So rather than focus on pure graphics, I’ll talk about the visual design, which I genuinely love so far. Of course, as with everything in an alpha, these are subject to change. But from what I’ve played, I love. I love the dark pseudo-gothic-western art style. Its Dark-Souls-meets-Crysis aesthetic really works for me. I love the creature design, which, while not being on the same wonderfully isane level of a Dark Souls or a Bloodborne, maintains a glorious grotesquery all the same.
With respect to gameplay, you start by first recruiting a Hunter with the in-game currency, Dollars. Each Hunter comes with its own loadout, consisting of a primary gun, secondary gun, tool, and consumable. Personally, I found the Winfield Primary and Romero Shotgun Secondary to be the ideal combo. Each time you play and bring back your Hunter alive, your Bloodline Rank (player level) and your Hunter Level improve. Bloodline Rank improvements unlock guns, while Hunter Level improvements seem to unlock Traits, like more Health bar slots.
Remember, your Hunter improves only if you bring it back alive, meaning, if you quit or your game crashes, that’s it. Your Hunter is gone and you’ll have to recruit a new one, starting with a new Hunter Level. However, the weapon and equipment purchases you made are not lost. So even though your Hunter dies, the upgrades that you, the Player, bought are still with you. You can use these upgrades to apply to new Hunters you purchase. Again, all of this is completely subject to change.
How’s gunplay? It’s almost maddeningly counter-intuitive. Almost every first person shooter has pretty standard controls. Left mouse button to shoot. Right mouse button to aim down sights. Not in Hunt: Showdown. Left mouse button is melee, most often assigned to the F key in other first person shooters. If you want to shoot in this game, you need to hold right mouse button to bring up your gun to a normal hip fire position, and then you can shoot from the hip. To aim down sights, you’ll need to hold right mouse button + hold left shift + click left mouse button. No first person shooter should require three buttons to competently aim and fire your gun. This is something I legitimately hope gets changed.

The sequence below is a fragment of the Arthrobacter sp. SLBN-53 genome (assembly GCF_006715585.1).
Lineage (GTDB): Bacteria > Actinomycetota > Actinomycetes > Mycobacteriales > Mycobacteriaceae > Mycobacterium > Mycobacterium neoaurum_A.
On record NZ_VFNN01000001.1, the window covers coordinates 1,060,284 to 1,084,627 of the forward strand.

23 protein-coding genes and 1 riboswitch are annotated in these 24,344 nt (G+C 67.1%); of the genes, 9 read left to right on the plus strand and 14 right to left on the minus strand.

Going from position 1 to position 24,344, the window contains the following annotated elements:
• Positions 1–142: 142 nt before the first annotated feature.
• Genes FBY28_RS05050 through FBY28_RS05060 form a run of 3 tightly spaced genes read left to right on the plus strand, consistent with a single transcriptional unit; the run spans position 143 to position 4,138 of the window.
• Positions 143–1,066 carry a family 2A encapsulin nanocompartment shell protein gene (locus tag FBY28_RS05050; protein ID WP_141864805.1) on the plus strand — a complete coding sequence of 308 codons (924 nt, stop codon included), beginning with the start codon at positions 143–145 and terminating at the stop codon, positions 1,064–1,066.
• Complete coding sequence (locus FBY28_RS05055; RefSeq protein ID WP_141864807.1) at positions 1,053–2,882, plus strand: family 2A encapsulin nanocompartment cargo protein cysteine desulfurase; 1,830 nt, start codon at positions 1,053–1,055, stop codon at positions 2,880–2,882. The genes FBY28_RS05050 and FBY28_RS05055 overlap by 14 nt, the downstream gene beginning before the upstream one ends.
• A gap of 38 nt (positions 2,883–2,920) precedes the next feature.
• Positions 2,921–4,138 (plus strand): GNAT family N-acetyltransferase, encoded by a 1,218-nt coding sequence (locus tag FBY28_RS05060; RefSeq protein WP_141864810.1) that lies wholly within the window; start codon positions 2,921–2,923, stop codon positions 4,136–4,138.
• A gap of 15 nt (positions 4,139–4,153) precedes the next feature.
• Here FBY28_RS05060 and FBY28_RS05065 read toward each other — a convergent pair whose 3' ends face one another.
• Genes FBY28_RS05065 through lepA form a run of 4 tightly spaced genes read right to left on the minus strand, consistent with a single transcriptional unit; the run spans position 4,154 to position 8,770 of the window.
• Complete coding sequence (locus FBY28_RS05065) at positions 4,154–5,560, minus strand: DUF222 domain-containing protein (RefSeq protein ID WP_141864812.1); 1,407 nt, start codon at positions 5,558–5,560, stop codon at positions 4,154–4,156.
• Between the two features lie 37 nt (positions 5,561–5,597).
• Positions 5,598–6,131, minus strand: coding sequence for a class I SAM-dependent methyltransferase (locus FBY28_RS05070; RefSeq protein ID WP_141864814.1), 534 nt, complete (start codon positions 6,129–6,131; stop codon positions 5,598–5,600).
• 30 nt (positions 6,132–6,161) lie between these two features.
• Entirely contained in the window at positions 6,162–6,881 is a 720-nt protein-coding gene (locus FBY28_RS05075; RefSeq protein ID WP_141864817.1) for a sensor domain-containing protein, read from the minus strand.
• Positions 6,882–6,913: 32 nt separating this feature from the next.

What makes this even more insane is that Crytek is the studio that made Crysis, arguably the first person shooter that put Crytek and CryEngine on the map, while simultaneously melting GPUs everywhere. Crysis, despite its ambitious scale and revolutionary tech, still had intuitive and competent shooting mechanics. How can the same studio make such a counterintuitive control scheme for Hunt: Showdown, a game which relies on player reaction seemingly more than Crysis?
When it works — when I can successfully invite Bradford to a match, when matchmaking can actually select a map, when the map actually loads, and when we don’t get server errors — the concept does work. It strikes a good balance between PVE and PVP for me. On the night we streamed, we managed to follow all clues, kill the monster, banish it, and fend off other players whilst doing so. It was genuinely exhilarating. Upon getting to the evac point, I breathed a sigh of relief. It was high tension and just bloody good fun. However, this was the only match we played were we didn’t run into some sort of issue over the course of two hours of streaming. And therein lies the issue right now.
Foundationally, the concept is there. It’s just missing the scaffolding around it to hold it together. Unfortunately, even with two days of downtime to improve servers and a patch, we saw no tangible improvement. Matches still took up to five minutes to load, only for the first game to serve up an error.
In my opinion, this game isn’t ready for alpha. Like I stated above, this is by far the roughest alpha I’ve played. I really do believe the game needs to be taken offline for some time for the server stability and general optimization to be worked on even further, perhaps in internal testing. Again, alphas are meant to test the game’s technical underpinnings based on player experience, but even still, I’m not sure how much useful feedback we can provide if we can’t even get into matches to have said experiences.
So, will the game be good? Will it be worth buying? It depends. The honest answer is we just don’t know yet. I hope Crytek improves server stability and general client optimization so that we can go back, play more, and provide actionable feedback. I for one hope the final game lives up to the concept.